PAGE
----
THROUGHOUT the late watches of the chilling night I sat sleeplessly thinking over our condition and the state of my own soul. It was not a pleasant line of thought.
I had been an agnostic; an atheist, if you will. I am not sure I am using either term correctly. I imagined that I doubted the existence of such a being as God. I reasoned further, when religion was mentioned, that God never had done much for me in my life, so why should I go through the motions of worshipping Him? The most I could salvage for myself from these gloomy thoughts was that I at least had never been a hypocrite.
I pondered that night on an expression I had heard somewhere out in the Southwest Pacific: "There are no atheists in the foxholes of Guadalcanal." I can tell you now that there can be no atheists in rubber rafts amid whitecaps and sharks in the equatorial Pacific.
I was finding my God in those watery wastes and we were meeting as strangers. I don't deny that there was still a reluctance, somewhere deep within me. After 40 years and more of indifference and selfishness, it would have been strange indeed if I hadn't felt something of the sort.
We might have remained strangers, had it not been for Him. He soon was to send the two divine miracles that twice more were to save my life and change the way of it about as completely as a life can be changed.
My thoughts now shifted to the physical state of our
little band. It seemed years since we had eaten Bill Cherry's baby shark. But somehow that didn't matter. I wasn't hungry any more. The thing I felt I must have before another day had passed was water and lots of it. I prayed. I began to believe we would have the water; He would send it.
But I had a feeling also of apprehension. In more than ten days of helpless drifting with thirst, hunger, heat and the ever-present shadow of death as my companions, I seemed to have become strangely psychic. We had endured the first three. Now Death was ready at last to strike at our little band.
The sun rose behind a bank of threatening clouds on that 11th morning. As it grew brighter we could see rain squalls dotting the ocean. The clouds drifting low in the distance would open up without warning and that deep blue curtain we had so often prayed for would descend to the sea.
While we watched, a heavy black cloud floated over us and the bottom seemed to fall out of it. The rain flooded down on our rafts.
We were wise this time and used every facility available for catching and storing water. I have spoken before of the rubber seats that we inflated by hand, separately from the raft itself. We now cut one of these out of our boat and used it as a rain catcher, storing the water on Bill Cherry's Mae West. We slaked our thirst. And again the sheets of cleaning and cooling water washed our bodies free of caked salt. This was a grand relief for the men who were suffering from salt water ulcers.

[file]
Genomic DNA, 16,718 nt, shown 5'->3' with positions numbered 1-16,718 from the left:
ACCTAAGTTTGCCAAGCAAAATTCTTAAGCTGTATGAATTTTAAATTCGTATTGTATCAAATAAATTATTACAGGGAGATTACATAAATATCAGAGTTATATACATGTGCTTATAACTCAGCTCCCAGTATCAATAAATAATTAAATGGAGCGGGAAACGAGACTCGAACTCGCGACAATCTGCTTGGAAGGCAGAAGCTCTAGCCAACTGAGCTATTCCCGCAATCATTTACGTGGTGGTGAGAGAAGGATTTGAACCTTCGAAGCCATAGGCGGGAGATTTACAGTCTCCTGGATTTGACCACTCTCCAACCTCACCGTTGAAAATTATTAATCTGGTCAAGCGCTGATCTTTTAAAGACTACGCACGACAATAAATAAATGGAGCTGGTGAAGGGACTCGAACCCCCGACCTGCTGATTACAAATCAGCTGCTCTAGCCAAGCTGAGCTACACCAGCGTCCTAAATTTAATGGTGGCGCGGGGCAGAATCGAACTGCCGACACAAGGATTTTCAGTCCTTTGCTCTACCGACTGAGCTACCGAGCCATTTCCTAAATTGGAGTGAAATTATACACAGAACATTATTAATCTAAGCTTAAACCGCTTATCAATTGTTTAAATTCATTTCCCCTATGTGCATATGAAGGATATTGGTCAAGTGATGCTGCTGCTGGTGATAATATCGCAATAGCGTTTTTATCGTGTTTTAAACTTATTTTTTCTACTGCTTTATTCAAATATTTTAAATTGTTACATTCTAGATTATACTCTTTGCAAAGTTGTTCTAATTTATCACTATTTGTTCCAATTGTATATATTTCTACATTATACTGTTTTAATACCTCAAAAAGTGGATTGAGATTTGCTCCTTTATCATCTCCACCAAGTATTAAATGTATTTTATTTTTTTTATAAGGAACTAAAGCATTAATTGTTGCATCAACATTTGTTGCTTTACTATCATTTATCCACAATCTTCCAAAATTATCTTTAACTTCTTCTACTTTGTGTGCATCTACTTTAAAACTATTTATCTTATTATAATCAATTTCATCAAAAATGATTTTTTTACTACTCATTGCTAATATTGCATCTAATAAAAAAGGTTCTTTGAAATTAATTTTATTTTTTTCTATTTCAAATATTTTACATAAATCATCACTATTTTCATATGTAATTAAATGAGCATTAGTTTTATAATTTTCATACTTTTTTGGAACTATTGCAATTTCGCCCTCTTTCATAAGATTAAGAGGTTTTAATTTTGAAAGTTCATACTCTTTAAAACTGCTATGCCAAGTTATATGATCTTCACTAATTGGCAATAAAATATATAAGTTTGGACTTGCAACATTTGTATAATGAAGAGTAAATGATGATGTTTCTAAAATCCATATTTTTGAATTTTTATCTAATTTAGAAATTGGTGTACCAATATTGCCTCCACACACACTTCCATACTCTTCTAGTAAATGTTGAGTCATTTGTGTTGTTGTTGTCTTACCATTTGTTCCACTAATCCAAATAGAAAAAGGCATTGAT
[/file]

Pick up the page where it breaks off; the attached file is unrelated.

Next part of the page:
We had put away four quarts of rain water when a squall hit our area and we were kept busy bailing the rafts and keeping them from going over. The two bigger ones weathered the blow. The wind was too much, however, for the doughnut in which DeAngelis and Alex Kaczmarczyk
were riding. Just as the rain was ending, the little raft went over.
We soon saw that Alex was unable to get back in alone. DeAngelis was trying to help him. DeAngelis was weak also and it was too much for him. We all helped and after a struggle got Alex back into his place. It was obvious that he was in a bad way.
Thirst, hunger, exposure, and exhaustion had dissipated the little store of strength he had mustered after his discharge from the hospital at Honolulu. DeAngelis now told us that Alex had been drinking salt water during moments of delirium.
Alex was delirious now. He didn't recognize us. His head felt hot. Every now and then he would call out some meaningless remark. Rickenbacker spoke to him sharply, trying to snap him out of it. Then realizing the Sergeant's true condition, Rick ordered that he be put into the larger raft. Johnny Bartek was sent over to ride the doughnut boat with DeAngelis.
During the day Alex was given regular doles of water. If there had only been nourishing food to give him! All that night Rickenbacker held the boy in his arms to protect him from the spray and to keep him warm. He appeared improved at dawn of the 12th day, but it was the last dawn he ever was to see.
Alex remained rational during the morning, becoming delirious only after the sun had driven the clouds away in the early afternoon. He rallied again when it got cooler and just at dark he said he felt well enough to spend the night in his own raft. We were greatly relieved. If he could hold out just a little longer!